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Lola

June 23rd, 2023

Empowering global change: LSE Festival highlights

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Estimated reading time: 10 minutes

Lola

June 23rd, 2023

Empowering global change: LSE Festival highlights

0 comments

Estimated reading time: 10 minutes

When I discovered the theme for this year’s LSE Festival, which ran from 12 to 17 June 2023, “People and Change,” I felt like I had arrived in London at the perfect moment. As someone who relocated to study behavioural science, I have a keen interest in behaviour change, so I was thrilled to explore the diverse array of events focusing on this niche subject.

However, as I delved into the event listings, I quickly realised that my interpretation of “people and change” was too narrow. The line up included thought-provoking sessions such as “The Changing Nature of Religion in Today’s World,” “The Power of Data in Health,” and “The Birth Lottery of History,” covering a wide range of fascinating topics that catered to diverse interests.

The true extent of the festival’s diversity became apparent when I attended one of the initial events—a panel discussion featuring policymakers, academics, and researchers tackling the question, “Why is Change so Hard?” While this was a challenging question to address, my favourite response came from one of the panellists who acknowledged that although LSE’s motto is “to know the cause of things,” effecting change is far more complex than understanding the reasons behind it. It requires the involvement of individuals from all walks of life to bring about the desired transformation. As I sat among the crowd, surrounded by people from various backgrounds—students like myself, professors, community members, and professionals—it became evident to me that events like this, which gather such a diverse group, serve as an incredible catalyst for the type of change this entire festival aims to promote.

What’s even more remarkable is that attending events at the LSE campus was just one of the many ways to engage with the festival. In addition to daily in-person events, there were hybrid sessions that offered online participation and exclusive online events focused on “Skills for a fast-changing world“. Furthermore, visitors had the option to simply explore the festival by visiting the LSE campus during this time. The exhibition titled “Mapping People and Change” was freely accessible and available for anyone to view, at any time of the day. The exhibition, based at the Marshall Building, showcased maps that shed light on various social science research topics, including inequality, climate, and health. Its purpose was to help individuals better understand the impacts of a rapidly changing world on people and communities. With these remarkably inclusive options—attending events in person, virtually participating from anywhere in the world, or exploring the exhibition at one’s convenience—the festival successfully reached not only the LSE and wider London community but also a global audience.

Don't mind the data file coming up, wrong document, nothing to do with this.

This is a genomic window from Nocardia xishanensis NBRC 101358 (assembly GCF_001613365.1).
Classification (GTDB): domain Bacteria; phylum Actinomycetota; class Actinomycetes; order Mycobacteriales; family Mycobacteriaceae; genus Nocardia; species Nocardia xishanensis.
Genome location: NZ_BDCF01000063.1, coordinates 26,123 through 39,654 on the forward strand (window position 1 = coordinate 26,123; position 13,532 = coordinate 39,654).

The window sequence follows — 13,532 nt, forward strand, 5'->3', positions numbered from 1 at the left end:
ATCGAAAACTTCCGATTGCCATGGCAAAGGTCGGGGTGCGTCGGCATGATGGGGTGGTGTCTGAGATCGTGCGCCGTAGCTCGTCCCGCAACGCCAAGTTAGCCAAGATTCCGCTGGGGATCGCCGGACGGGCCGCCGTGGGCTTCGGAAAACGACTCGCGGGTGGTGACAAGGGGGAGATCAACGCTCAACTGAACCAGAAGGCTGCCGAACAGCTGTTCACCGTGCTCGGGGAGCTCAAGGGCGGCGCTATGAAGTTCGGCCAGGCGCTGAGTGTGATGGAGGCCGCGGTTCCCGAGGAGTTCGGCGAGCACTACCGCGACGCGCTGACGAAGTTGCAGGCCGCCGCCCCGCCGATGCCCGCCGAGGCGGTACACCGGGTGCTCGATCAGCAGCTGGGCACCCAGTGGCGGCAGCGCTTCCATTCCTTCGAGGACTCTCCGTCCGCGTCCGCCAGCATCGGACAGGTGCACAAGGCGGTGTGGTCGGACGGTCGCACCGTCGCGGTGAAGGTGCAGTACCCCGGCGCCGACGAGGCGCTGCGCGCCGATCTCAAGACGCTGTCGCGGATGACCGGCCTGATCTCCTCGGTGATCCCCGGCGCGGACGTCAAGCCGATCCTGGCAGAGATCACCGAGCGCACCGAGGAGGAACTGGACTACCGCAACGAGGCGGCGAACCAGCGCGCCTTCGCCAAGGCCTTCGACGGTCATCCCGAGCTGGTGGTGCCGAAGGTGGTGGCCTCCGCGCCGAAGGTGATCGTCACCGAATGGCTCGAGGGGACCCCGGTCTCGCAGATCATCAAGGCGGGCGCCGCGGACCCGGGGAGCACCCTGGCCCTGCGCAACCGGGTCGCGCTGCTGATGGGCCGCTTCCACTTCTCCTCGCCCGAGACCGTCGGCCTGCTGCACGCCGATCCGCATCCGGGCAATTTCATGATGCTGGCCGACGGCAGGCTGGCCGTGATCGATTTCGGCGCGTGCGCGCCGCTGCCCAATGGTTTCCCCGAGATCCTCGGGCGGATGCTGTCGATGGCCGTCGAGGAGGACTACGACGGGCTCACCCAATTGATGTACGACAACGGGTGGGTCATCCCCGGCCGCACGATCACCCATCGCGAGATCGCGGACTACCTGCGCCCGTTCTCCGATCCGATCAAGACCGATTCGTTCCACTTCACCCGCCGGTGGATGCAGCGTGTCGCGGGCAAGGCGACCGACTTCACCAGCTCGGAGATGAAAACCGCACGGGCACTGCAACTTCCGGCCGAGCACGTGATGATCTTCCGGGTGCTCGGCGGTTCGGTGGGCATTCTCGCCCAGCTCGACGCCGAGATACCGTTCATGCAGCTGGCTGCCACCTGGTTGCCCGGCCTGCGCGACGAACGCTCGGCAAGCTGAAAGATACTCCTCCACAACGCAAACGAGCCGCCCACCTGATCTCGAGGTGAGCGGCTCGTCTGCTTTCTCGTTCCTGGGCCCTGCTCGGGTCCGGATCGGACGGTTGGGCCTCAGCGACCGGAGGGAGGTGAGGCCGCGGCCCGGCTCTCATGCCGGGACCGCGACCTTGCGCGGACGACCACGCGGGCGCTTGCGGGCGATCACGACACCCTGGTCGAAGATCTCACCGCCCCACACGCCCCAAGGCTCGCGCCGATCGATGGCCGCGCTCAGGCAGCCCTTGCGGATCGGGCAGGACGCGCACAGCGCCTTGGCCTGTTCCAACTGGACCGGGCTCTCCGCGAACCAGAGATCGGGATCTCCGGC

While it was a pleasure to experience the festival in person this year, I’m equally encouraged by the idea that, regardless of my location, I can participate in the annual festivities. It is one of the many benefits of being associated with LSE—discovering events like this that I may not have known about otherwise.

Catch up with the LSE Festival 2023 on YouTube.

About the author

Lola

My name is Lola Idowu, a master’s student from New York, studying Behavioural Science. Aside from my interest in human behaviour, I also love to read, try out new restaurants, and shop at local markets or boutiques.

Posted In: Student life

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